3. Software Developers, Applications
Chances are every college student has been a software applications customer many times over. Download a song, comparison shop, find directions to the weekend party, play a computer game, submit a job application online, or share a photo electronically—all these functions and widespread access to Internet distribution did not exist when they were born. Applications developers, similar to the number-one hot job of systems developers, have their own classification, which can be filled by people who have analytical skills (i.e.: a political science graduate) and also acquire programming skills in such things as Java or C++. Computer science and math grads are also obvious candidates. This is a very large field, 520,800 already employed, and getting larger at a ten-year clip of 28 percent, slightly less than the systems developers’ projected 32 percent increase. Their median pay is comparable at $87,790 a year.
4. Market Research Analysts/Data Miners
Market research analysts and a proliferation of data mining occupational titles are in extremely high demand. These skills are relevant in many parts of the economy and the field leads all others in expected growth at 41 percent (116,800 positions) between 2010 and 2020. The median annual salary is $60,570. Companies rely on these analysts to study market conditions, form sales campaigns, establish customer satisfaction levels and even decide where to locate stores. Market research analysts help financial institutions decide whether to grant loans or credit cards.
5. Cost Estimators
More and more companies are looking for people who are adept at assessing the real costs of business. For example, if a cost estimator for a construction company overestimates the expense of erecting a building, the firm bids too high and probably will not win the project. If a cost estimator underestimates, the firm probably wins the project but may lose money on materials and labor. Cost estimators are also critical to technology developers, manufacturing and defense industries. The median salary is $57,860 and expected growth in positions is 36 percent, an increase of 67,500 new positions by 2020.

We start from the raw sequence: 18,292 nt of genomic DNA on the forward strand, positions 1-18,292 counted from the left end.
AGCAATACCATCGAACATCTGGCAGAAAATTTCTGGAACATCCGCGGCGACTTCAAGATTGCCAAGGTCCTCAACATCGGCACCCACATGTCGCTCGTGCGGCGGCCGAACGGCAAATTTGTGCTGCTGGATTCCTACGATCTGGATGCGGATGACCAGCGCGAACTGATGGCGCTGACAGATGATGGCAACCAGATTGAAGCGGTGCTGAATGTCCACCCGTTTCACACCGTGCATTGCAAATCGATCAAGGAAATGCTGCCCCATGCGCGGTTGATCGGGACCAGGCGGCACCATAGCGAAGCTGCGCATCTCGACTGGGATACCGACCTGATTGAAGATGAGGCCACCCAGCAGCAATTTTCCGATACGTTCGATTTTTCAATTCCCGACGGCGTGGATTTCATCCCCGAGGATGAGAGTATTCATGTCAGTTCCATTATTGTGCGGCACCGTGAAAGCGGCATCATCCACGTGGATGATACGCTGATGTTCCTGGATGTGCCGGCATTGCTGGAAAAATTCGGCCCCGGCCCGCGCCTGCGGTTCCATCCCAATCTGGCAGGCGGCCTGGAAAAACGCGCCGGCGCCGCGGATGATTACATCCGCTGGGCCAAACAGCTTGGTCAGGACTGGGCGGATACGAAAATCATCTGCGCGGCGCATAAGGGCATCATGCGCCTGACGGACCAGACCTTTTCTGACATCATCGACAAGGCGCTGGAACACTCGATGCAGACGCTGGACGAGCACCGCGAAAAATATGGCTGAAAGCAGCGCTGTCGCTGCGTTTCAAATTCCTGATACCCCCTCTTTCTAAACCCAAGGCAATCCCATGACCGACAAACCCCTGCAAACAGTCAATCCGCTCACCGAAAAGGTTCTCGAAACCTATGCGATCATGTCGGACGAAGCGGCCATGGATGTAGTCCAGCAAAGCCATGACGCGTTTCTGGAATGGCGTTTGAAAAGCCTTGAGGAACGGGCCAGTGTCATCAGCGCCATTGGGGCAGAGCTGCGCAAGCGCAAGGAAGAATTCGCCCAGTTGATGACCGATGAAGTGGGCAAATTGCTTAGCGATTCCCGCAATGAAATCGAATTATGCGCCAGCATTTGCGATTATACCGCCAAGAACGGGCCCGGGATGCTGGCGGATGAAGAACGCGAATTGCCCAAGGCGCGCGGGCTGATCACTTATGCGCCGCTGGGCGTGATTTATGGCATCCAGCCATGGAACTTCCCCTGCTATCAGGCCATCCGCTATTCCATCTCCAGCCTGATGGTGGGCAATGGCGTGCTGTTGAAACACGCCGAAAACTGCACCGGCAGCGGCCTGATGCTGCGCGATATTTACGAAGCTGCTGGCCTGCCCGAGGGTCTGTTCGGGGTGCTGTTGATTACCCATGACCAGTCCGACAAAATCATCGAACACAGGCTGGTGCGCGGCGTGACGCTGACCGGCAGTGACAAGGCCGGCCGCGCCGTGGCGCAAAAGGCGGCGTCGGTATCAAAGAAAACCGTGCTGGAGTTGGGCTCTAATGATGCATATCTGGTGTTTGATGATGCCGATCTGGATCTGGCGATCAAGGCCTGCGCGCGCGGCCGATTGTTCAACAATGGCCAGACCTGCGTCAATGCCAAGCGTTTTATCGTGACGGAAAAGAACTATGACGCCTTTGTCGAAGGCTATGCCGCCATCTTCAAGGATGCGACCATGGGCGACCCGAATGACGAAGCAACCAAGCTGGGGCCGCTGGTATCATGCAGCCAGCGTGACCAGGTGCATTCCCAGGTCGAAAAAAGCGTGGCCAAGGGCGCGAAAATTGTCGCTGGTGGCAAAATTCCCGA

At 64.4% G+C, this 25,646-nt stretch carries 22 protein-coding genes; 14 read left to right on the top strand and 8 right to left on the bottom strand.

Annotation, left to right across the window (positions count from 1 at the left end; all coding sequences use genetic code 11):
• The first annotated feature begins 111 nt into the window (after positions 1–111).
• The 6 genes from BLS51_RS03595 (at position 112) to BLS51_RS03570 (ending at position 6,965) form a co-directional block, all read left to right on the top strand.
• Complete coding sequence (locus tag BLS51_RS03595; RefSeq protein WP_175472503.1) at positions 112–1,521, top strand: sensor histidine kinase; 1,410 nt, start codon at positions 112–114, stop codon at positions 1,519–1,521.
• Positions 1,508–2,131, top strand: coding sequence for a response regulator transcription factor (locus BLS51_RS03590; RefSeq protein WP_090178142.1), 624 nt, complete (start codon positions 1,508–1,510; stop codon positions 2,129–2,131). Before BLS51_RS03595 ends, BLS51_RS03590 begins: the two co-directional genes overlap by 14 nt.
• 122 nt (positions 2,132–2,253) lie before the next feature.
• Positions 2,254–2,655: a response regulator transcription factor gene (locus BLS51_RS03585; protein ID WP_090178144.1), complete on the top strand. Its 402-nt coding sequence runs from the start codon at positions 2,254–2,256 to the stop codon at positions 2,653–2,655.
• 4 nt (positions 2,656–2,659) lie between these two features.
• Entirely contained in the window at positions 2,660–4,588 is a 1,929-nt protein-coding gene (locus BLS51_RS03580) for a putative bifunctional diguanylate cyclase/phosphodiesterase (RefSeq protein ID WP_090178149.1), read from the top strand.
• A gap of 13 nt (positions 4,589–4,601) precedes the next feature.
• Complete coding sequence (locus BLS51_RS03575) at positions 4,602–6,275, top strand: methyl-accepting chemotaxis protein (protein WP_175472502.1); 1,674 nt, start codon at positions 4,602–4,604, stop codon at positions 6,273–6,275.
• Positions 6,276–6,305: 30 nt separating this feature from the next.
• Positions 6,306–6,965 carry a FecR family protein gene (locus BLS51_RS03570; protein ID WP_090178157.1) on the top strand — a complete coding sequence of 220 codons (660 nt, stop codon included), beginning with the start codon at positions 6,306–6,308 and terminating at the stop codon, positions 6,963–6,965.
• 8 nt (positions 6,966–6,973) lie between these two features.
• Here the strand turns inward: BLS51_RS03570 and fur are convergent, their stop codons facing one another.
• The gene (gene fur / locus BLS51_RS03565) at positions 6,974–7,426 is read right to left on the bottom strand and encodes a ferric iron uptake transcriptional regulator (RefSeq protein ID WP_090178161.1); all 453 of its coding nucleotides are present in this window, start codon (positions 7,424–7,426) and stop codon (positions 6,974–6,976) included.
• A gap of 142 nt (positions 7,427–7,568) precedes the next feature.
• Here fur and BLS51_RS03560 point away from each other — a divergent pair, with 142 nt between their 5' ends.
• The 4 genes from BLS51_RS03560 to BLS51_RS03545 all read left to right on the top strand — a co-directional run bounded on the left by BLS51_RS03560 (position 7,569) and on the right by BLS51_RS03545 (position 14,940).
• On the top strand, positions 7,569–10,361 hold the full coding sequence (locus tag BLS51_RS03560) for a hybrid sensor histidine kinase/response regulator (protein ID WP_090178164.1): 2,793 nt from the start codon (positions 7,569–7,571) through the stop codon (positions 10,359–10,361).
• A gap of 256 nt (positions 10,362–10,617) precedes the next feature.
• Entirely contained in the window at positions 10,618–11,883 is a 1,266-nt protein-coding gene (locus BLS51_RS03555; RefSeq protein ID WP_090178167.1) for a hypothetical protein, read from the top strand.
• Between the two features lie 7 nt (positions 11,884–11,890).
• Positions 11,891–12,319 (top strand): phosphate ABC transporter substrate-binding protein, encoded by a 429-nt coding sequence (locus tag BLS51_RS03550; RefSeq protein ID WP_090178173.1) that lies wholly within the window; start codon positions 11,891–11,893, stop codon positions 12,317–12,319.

These and related careers represent promising opportunities for college grads willing to augment their university degrees with additional training. Continuing education can rapidly bridge specific skill requirements without spending multiple years in costly graduate programs. The diverse range of certificate programs available through UC San Diego Extension are designed for just that purpose. From Accounting, Data Mining, Embedded Computer Engineering, Healthcare Information Technology to Biotechnology Project Management, UC San Diego Extension
offers over 100 certificate programs and 600 courses every quarter to help graduates bridge the employment gap.
For the full 2012 report released in June, go to extension.ucsd.edu/specialreports